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Kelowna house prices rise 6.1%

A new housing price survey shows that the typical price for a home in Kelowna rose 6.1 per cent during the first quarter of 2016.

The average price for a home in the region is now $483,884 according to the latest Royal LePage House Price Survey. When broken out by housing type, the median price of a two-storey home saw a significant increase of 13.1 per cent year-over-year to $631,242. Bungalow prices rose 2.4 per cent year-over-year to $472,519. During the same period, the median price of a condominium increased 1.6 per cent to $306,042.

"The Kelowna housing market is driven by demand from both local buyers and those from British Columbia's Lower Mainland, including younger buyers who have been priced out of the Vancouver market," said Francis Braam, owner and managing broker, Royal LePage Kelowna. "With strong housing demand and country-leading economic growth in the province, we do not expect this market to slow any time soon. It continues to be a seller's market for most housing segments in the region."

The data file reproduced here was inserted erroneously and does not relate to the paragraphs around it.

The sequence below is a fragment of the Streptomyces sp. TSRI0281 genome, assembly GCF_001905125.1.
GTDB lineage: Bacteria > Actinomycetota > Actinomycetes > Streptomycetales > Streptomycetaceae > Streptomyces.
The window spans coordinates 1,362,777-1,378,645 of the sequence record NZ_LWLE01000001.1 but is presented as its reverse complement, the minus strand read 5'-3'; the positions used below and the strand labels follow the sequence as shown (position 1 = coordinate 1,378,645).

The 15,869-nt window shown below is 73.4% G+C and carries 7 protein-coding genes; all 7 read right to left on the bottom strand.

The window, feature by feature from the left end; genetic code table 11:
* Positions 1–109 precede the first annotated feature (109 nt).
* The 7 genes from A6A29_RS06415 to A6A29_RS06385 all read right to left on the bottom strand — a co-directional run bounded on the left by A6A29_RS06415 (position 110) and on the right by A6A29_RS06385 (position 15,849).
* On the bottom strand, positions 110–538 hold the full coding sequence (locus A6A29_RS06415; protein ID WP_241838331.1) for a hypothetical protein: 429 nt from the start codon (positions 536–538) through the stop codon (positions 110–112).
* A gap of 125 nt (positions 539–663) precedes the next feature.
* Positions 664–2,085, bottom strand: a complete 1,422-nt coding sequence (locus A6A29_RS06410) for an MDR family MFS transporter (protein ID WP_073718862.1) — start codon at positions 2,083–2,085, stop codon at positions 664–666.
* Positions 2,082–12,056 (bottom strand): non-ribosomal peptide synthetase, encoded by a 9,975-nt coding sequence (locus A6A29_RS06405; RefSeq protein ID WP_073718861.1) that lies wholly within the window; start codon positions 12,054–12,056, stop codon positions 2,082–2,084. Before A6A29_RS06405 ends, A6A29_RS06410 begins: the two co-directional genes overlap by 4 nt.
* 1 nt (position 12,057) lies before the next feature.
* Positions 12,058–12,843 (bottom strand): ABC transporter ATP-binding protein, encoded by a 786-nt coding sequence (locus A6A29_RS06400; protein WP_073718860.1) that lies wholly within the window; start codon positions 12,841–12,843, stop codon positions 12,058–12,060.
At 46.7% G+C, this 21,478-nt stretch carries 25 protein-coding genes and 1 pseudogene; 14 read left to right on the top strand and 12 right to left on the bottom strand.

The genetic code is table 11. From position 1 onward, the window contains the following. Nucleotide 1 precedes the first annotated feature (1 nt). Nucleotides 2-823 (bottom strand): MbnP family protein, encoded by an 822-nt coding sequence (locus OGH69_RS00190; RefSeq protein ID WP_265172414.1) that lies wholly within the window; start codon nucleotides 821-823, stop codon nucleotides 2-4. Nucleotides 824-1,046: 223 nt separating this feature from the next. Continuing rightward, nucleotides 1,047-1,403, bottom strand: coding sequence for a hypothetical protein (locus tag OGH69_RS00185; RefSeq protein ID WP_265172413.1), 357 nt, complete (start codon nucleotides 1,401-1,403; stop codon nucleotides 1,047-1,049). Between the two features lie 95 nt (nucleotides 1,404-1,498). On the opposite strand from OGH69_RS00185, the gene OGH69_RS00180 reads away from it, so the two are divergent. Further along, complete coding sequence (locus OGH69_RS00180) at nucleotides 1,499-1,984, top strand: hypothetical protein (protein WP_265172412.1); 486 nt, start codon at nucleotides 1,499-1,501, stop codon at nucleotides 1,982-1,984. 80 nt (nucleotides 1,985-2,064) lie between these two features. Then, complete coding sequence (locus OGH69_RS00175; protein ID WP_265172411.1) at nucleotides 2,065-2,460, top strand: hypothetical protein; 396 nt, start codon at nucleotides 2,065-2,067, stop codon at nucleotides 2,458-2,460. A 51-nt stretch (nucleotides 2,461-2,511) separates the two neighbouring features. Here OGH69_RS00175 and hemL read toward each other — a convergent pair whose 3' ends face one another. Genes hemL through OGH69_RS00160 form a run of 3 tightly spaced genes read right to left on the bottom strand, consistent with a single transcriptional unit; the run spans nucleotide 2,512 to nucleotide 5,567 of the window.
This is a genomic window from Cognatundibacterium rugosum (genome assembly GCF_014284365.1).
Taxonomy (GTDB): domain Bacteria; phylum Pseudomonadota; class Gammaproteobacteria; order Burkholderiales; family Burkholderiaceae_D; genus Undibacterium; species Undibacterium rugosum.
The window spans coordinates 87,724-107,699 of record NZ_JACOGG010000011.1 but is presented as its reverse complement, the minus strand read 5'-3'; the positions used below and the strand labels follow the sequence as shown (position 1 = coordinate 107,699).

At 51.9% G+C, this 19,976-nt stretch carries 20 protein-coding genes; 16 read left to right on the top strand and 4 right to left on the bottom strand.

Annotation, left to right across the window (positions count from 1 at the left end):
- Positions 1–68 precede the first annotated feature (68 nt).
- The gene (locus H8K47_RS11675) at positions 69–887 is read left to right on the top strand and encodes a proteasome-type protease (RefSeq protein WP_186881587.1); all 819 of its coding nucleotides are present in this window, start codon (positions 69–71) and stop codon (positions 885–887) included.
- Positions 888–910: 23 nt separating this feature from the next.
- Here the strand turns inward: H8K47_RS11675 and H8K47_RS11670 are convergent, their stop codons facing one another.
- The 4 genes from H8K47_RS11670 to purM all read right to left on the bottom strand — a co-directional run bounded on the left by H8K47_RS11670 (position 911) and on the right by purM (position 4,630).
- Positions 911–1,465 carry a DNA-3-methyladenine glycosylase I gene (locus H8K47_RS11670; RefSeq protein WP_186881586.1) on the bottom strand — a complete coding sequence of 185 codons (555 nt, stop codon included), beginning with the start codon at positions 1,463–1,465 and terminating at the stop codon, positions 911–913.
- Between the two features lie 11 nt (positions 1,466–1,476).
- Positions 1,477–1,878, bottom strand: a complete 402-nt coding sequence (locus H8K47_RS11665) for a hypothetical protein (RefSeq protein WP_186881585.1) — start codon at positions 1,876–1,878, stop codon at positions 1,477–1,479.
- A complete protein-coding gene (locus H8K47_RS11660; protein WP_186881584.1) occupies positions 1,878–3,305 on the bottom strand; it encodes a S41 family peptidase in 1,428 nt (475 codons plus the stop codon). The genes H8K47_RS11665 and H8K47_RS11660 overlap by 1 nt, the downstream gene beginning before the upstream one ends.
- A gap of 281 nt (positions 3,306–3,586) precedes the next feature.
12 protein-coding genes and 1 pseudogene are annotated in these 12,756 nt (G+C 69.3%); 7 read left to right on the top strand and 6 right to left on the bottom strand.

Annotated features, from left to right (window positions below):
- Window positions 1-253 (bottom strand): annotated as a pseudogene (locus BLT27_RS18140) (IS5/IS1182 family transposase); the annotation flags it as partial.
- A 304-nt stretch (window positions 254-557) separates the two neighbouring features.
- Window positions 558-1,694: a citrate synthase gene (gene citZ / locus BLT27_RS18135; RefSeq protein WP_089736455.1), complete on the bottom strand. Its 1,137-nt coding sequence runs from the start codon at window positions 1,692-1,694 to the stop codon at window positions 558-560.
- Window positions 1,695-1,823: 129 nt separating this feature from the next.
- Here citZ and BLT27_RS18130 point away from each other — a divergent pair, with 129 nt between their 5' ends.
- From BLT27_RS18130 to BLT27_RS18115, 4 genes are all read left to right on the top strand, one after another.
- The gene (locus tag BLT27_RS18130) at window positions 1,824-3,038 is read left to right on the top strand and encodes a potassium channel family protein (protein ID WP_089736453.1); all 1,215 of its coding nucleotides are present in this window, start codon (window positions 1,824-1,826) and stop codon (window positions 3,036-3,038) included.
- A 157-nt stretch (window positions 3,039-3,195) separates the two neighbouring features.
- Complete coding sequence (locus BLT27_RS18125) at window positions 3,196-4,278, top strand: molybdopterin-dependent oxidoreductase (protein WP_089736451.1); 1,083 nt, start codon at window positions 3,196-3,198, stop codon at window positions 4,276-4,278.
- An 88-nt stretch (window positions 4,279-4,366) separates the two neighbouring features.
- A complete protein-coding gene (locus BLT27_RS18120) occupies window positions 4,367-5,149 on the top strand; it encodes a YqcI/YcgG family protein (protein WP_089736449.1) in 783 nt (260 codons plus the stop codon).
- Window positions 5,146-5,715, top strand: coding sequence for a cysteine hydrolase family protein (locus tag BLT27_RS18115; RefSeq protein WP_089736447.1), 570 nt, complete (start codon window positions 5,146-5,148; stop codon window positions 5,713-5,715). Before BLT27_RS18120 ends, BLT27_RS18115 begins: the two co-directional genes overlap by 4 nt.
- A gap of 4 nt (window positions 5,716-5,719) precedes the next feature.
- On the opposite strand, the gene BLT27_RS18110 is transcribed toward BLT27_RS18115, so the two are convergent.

Nationally, Canada's residential real estate market showed strong year-over-year price increases in the first quarter of 2016. The Greater Vancouver and Greater Toronto Area (GTA) real estate markets continue to lead the country in home price appreciation, with Canada's economic landscape supporting robust housing demand in these metropolitan areas.

<who> Photo Credit: KelownaNow.com

Additionally, an emerging trend of inter-provincial migration to British Columbia and Ontario from commodity-focused economic regions such as Alberta is expected to put further upward pressure on home prices in these areas in the coming months.

The price of a home in Canada increased 7.9 per cent year-over-year to $512,621 in the first quarter of 2016. The price of a two-storey home rose 9.2 per cent year-over-year to $629,177, and the price of a bungalow increased 6.8 per cent to $426,216. During the same period, the price of a condominium increased 4.0 per cent to $344,491.

"Redistribution of labour across the country is further reinforcing disparities among housing markets, as the broader impacts of the oil recession on Alberta's economy take hold. For the first time in many years, we are witnessing an out-migration trend in the province, as economic conditions and employment prospects dim," continued Soper.

British Columbia and Ontario are expected to be the top recipients of new household inflows in the coming year. This is expected to further fuel housing demand and price appreciation in larger centres such as Greater Vancouver.

This is in sharp contrast to the situation from 2011 to 2014, and in the mid 2000's, when a booming energy sector attracted families from all over Canada to Alberta.


 
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